Barnes & Noble Nook Tablet Review
If you’re looking for an entry-level tablet with a little more under the hood, the Nook Tablet is a fair pickup.
Device & Specs
On paper the Barnes & Noble Nook Tablet looks like it should be able to take on the iPad 2, but it absolutely can't. It may have a dual-core processor like the iPad 2, and double the RAM, but it's far smaller that the Apple juggernaut, and with better scores almost across the board, the iPad 2 gives you much more performance than the spec sheet would indicate.
Both tablets use a newer IPS LCD display, but the iPad has a better color gamut, is less reflective, and while it lags a little in contrast performance, the Apple iPad 2 can be seen in more lighting conditions with a brighter backlight.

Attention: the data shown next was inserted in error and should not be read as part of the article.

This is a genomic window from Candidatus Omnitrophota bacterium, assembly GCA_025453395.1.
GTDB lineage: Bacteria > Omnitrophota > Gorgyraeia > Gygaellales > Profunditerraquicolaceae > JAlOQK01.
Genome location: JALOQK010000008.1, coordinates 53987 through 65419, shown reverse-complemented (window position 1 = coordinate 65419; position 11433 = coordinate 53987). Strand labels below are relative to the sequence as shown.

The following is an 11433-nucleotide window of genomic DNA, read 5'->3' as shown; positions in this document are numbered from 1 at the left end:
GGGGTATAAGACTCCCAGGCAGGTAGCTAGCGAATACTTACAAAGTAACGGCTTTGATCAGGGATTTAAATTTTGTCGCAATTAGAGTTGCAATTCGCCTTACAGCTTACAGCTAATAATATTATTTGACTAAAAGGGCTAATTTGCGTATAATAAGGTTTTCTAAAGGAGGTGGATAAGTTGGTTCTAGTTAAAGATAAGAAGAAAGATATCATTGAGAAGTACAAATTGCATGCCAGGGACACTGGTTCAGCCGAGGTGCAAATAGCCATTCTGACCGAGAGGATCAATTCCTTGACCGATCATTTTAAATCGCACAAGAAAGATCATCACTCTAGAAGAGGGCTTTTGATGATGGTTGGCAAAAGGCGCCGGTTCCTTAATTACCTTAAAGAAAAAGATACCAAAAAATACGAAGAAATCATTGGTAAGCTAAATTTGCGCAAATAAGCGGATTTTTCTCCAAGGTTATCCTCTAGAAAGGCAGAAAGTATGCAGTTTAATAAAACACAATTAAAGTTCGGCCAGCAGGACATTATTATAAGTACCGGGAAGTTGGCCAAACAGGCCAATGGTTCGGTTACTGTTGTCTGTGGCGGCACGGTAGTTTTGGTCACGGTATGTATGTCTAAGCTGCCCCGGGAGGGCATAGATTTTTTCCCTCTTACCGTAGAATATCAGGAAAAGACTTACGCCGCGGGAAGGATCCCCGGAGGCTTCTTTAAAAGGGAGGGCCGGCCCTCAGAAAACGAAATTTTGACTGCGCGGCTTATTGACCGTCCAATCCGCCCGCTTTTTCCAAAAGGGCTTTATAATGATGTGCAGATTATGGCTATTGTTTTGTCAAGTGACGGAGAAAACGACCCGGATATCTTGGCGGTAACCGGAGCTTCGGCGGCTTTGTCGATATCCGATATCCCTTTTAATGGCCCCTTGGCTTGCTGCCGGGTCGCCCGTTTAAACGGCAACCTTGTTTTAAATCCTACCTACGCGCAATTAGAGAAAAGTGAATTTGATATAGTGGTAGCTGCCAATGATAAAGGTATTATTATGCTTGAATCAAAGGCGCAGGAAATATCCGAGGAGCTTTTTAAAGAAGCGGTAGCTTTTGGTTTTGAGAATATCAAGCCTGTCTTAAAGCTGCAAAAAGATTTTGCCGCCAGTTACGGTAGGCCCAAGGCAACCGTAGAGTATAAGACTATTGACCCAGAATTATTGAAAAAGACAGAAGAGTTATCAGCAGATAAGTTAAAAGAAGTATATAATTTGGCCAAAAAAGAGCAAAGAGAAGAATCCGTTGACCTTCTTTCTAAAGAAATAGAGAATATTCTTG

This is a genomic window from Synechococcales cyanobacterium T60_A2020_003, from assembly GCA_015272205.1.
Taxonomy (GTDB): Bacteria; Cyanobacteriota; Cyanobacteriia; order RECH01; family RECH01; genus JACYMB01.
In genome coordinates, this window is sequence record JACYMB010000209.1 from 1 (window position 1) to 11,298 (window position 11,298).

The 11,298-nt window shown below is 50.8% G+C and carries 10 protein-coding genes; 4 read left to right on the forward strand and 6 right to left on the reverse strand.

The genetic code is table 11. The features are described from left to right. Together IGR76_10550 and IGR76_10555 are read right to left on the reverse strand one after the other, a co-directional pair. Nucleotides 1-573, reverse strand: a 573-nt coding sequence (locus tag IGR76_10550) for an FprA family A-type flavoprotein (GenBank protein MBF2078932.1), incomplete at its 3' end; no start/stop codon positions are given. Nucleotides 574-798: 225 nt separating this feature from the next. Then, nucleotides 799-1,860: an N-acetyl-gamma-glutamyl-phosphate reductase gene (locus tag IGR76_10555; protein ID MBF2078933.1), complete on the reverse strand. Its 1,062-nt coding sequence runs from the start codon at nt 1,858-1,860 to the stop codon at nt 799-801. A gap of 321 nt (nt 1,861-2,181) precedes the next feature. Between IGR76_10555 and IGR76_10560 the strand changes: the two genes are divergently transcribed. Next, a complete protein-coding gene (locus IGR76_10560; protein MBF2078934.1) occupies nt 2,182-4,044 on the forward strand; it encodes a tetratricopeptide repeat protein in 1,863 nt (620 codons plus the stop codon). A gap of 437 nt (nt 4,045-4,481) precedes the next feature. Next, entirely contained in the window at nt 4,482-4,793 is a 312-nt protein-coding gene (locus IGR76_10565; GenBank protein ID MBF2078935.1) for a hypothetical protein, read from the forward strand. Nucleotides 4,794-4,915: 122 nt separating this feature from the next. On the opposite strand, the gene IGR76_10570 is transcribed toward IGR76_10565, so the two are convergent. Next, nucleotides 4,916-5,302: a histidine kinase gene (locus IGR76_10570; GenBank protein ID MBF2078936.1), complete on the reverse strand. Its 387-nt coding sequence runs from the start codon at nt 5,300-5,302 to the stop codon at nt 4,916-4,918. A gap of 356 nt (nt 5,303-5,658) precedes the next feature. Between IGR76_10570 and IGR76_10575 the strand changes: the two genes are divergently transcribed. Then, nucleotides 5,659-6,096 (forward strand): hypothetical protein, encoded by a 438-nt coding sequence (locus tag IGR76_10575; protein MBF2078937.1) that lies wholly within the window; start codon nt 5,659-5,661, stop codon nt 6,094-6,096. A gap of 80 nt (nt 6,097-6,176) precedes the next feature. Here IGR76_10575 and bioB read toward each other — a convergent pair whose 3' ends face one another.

As an eReader, the Barnes & Noble Nook Tablet is easier to hold and less awkward in size, but the iPad 2 has one huge advantage over the Barnes & Noble Nook Tablet, and that's no marriage to any one eBook store. With the iPad 2, you can download the free apps attached to the different eBook stores and their respective eReaders, whereas on the Nook Tablet you would be forced to go through several arduous steps in making your eBooks compatible cross-platform.
With access to the world's most extensive app market, and the hardware to make use of the most popular apps, the iPad 2 takes this one handily. There is seriously very little you can do on a Barnes & Noble Nook Tablet that you can't do better on the iPad 2.
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